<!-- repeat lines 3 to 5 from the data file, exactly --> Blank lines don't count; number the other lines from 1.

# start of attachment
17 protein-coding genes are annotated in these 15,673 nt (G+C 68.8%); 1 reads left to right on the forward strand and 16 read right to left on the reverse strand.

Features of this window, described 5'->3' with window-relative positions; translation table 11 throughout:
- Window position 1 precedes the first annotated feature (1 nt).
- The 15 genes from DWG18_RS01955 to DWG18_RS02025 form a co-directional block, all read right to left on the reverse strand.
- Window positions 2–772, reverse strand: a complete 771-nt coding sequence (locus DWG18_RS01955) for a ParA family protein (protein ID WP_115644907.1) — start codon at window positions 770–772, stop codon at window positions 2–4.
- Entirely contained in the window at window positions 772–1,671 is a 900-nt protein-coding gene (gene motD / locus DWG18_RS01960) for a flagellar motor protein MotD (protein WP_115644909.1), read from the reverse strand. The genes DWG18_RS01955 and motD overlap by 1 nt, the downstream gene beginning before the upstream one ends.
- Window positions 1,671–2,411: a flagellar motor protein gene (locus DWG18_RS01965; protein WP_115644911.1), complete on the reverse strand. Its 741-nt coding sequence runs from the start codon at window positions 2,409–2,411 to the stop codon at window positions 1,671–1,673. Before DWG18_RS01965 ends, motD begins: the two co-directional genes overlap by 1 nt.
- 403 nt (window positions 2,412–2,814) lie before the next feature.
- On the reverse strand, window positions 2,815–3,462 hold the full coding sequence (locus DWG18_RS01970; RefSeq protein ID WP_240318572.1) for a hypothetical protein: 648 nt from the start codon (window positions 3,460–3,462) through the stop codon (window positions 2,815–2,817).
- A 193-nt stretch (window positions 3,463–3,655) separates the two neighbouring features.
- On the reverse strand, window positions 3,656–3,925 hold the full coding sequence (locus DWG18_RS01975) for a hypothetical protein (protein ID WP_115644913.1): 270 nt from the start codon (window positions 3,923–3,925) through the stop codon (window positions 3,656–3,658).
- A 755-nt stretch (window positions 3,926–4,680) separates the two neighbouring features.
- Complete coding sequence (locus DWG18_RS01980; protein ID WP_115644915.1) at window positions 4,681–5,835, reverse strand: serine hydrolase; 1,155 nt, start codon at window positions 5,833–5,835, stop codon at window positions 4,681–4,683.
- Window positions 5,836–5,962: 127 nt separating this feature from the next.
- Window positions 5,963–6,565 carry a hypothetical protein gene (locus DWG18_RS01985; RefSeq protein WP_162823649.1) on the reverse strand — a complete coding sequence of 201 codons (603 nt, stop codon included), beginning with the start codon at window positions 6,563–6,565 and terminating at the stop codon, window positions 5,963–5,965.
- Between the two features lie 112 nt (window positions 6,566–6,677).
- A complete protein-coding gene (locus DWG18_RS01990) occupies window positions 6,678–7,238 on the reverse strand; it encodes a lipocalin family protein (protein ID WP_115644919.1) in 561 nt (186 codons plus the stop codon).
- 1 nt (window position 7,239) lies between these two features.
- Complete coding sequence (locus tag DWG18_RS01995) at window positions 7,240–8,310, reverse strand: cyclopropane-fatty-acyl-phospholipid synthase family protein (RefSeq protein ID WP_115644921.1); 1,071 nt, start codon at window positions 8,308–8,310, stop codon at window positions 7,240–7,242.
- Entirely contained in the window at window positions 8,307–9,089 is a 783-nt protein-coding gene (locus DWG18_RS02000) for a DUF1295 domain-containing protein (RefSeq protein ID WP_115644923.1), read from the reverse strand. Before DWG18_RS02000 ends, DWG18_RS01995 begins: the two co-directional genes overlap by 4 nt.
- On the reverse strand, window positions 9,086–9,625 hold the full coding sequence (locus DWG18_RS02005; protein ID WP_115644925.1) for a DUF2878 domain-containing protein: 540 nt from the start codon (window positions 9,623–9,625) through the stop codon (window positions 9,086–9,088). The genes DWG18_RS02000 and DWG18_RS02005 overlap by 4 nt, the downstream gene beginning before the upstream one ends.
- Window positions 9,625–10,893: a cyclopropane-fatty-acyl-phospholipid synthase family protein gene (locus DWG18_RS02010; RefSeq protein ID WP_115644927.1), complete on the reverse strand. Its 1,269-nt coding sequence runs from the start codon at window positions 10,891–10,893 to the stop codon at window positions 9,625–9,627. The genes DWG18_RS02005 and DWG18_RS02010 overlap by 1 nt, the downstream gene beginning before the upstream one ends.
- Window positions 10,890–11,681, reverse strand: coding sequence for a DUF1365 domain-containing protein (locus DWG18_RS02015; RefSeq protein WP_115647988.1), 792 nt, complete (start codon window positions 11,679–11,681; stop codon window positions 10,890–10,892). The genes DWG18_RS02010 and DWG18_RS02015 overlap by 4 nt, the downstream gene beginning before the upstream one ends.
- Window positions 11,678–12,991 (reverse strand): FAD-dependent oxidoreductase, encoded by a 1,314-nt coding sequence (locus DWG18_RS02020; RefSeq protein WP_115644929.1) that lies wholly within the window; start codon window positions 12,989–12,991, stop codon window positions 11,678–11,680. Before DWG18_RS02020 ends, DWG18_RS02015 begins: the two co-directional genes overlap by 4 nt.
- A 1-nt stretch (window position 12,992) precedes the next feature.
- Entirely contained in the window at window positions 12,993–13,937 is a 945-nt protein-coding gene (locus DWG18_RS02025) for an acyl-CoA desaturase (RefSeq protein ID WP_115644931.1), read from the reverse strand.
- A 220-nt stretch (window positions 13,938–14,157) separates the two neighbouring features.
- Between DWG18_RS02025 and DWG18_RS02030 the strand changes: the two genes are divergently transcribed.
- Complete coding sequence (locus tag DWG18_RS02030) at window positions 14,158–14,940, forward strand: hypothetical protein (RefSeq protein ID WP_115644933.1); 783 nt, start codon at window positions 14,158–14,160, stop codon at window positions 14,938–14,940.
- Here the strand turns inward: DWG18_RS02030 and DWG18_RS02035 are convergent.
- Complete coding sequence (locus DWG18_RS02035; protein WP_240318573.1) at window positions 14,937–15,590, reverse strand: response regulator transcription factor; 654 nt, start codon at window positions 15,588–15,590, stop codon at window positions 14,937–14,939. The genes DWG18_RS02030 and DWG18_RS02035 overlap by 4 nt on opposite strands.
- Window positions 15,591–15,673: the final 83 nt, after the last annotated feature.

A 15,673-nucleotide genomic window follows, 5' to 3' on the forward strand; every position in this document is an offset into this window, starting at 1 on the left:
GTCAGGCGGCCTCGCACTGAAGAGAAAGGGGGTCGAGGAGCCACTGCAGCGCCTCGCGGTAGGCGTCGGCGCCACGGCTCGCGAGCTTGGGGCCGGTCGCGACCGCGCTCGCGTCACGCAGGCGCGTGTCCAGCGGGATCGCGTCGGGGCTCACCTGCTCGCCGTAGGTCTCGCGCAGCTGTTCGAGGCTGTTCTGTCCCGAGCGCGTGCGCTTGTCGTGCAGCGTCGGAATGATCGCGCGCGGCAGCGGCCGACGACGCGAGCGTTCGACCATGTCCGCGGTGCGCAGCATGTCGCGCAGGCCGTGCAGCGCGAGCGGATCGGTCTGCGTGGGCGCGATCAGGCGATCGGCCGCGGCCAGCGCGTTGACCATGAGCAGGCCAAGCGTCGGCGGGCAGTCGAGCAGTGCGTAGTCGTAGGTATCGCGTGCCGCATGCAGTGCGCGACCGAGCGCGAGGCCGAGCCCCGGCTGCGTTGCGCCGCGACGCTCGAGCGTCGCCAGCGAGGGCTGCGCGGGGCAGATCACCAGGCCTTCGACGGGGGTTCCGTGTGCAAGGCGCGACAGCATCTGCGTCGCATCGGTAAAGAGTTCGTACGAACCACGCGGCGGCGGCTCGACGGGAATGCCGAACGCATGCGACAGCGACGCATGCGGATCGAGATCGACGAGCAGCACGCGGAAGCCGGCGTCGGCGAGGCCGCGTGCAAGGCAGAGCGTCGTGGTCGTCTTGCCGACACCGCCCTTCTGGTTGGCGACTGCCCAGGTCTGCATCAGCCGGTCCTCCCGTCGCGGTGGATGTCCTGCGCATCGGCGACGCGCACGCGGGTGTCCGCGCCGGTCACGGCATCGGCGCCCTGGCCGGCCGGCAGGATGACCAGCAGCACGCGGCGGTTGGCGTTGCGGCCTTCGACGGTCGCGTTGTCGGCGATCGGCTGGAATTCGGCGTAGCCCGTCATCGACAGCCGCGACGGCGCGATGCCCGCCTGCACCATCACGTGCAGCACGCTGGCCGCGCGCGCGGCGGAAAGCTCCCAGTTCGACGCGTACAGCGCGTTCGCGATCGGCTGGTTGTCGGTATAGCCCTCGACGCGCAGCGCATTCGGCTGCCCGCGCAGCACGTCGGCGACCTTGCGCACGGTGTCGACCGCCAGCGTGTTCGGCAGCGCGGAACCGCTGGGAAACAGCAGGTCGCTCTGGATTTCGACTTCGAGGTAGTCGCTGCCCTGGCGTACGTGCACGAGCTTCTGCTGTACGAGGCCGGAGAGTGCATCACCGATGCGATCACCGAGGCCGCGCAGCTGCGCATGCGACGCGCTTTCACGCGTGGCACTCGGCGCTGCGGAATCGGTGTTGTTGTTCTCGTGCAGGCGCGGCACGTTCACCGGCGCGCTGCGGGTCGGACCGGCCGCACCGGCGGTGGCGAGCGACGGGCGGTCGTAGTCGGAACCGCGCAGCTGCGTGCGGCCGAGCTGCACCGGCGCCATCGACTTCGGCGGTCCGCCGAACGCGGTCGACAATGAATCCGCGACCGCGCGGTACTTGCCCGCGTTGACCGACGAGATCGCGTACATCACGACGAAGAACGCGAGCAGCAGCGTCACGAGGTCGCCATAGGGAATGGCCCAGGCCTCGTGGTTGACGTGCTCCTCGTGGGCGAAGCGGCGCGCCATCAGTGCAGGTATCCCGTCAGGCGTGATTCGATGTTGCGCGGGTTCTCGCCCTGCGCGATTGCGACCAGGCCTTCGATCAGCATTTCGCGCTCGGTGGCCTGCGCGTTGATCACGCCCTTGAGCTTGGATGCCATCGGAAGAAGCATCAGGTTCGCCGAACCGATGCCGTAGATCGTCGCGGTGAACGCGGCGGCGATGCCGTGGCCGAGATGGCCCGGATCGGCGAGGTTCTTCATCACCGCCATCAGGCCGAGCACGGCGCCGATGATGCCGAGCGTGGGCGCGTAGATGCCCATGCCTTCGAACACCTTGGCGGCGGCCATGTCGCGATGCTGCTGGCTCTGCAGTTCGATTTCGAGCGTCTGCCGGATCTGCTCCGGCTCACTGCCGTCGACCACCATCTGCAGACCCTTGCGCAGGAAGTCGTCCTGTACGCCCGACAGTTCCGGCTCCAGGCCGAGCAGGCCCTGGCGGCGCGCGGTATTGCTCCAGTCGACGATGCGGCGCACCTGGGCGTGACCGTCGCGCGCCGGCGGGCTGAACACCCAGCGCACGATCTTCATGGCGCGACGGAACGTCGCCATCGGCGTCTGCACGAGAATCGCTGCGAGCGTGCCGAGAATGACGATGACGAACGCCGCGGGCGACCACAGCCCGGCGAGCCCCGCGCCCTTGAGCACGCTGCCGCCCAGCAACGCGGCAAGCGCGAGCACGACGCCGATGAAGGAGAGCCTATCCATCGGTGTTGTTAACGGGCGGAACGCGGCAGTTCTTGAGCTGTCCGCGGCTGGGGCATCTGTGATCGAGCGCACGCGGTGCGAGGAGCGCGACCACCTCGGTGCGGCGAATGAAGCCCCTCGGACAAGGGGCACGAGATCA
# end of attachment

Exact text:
- Window position 1 precedes the first annotated feature (1 nt).
- The 15 genes from DWG18_RS01955 to DWG18_RS02025 form a co-directional block, all read right to left on the reverse strand.
- Window positions 2–772, reverse strand: a complete 771-nt coding sequence (locus DWG18_RS01955) for a ParA family protein (protein ID WP_115644907.1) — start codon at window positions 770–772, stop codon at window positions 2–4.